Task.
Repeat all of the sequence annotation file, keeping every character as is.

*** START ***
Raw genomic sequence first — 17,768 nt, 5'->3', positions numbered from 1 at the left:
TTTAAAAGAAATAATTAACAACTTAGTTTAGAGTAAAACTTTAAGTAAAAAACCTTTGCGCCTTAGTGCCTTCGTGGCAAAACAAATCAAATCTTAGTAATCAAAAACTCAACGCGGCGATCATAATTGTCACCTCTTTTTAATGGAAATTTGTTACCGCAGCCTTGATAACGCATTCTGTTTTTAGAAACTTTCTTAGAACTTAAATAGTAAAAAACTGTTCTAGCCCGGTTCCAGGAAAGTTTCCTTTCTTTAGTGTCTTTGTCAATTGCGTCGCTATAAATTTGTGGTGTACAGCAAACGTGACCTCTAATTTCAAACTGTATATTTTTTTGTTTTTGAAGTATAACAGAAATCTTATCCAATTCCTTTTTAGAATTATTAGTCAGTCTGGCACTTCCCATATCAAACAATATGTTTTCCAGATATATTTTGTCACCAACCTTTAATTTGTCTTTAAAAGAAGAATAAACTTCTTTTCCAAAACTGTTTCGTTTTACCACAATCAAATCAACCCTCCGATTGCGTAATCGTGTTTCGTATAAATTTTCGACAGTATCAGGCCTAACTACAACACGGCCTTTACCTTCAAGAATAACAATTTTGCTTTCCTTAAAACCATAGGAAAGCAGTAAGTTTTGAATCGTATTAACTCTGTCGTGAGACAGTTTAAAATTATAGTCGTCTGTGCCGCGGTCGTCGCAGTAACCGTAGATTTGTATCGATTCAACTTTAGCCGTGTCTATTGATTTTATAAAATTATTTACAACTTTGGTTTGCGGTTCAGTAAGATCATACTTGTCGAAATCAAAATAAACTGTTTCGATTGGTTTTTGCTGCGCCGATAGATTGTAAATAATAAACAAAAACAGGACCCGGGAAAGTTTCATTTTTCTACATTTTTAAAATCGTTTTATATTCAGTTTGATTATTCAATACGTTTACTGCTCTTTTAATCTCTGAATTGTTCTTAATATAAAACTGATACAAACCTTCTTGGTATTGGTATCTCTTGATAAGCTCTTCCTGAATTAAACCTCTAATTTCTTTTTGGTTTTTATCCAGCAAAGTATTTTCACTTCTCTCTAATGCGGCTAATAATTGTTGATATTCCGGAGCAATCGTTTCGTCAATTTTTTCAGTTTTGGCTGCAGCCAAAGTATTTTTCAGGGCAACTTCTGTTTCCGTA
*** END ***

Raw genomic sequence first — 17,768 nt, 5'->3', positions numbered from 1 at the left:
TTTAAAAGAAATAATTAACAACTTAGTTTAGAGTAAAACTTTAAGTAAAAAACCTTTGCGCCTTAGTGCCTTCGTGGCAAAACAAATCAAATCTTAGTAATCAAAAACTCAACGCGGCGATCATAATTGTCACCTCTTTTTAATGGAAATTTGTTACCGCAGCCTTGATAACGCATTCTGTTTTTAGAAACTTTCTTAGAACTTAAATAGTAAAAAACTGTTCTAGCCCGGTTCCAGGAAAGTTTCCTTTCTTTAGTGTCTTTGTCAATTGCGTCGCTATAAATTTGTGGTGTACAGCAAACGTGACCTCTAATTTCAAACTGTATATTTTTTTGTTTTTGAAGTATAACAGAAATCTTATCCAATTCCTTTTTAGAATTATTAGTCAGTCTGGCACTTCCCATATCAAACAATATGTTTTCCAGATATATTTTGTCACCAACCTTTAATTTGTCTTTAAAAGAAGAATAAACTTCTTTTCCAAAACTGTTTCGTTTTACCACAATCAAATCAACCCTCCGATTGCGTAATCGTGTTTCGTATAAATTTTCGACAGTATCAGGCCTAACTACAACACGGCCTTTACCTTCAAGAATAACAATTTTGCTTTCCTTAAAACCATAGGAAAGCAGTAAGTTTTGAATCGTATTAACTCTGTCGTGAGACAGTTTAAAATTATAGTCGTCTGTGCCGCGGTCGTCGCAGTAACCGTAGATTTGTATCGATTCAACTTTAGCCGTGTCTATTGATTTTATAAAATTATTTACAACTTTGGTTTGCGGTTCAGTAAGATCATACTTGTCGAAATCAAAATAAACTGTTTCGATTGGTTTTTGCTGCGCCGATAGATTGTAAATAATAAACAAAAACAGGACCCGGGAAAGTTTCATTTTTCTACATTTTTAAAATCGTTTTATATTCAGTTTGATTATTCAATACGTTTACTGCTCTTTTAATCTCTGAATTGTTCTTAATATAAAACTGATACAAACCTTCTTGGTATTGGTATCTCTTGATAAGCTCTTCCTGAATTAAACCTCTAATTTCTTTTTGGTTTTTATCCAGCAAAGTATTTTCACTTCTCTCTAATGCGGCTAATAATTGTTGATATTCCGGAGCAATCGTTTCGTCAATTTTTTCAGTTTTGGCTGCAGCCAAAGTATTTTTCAGGGCAACTTCTGTTTCCGTA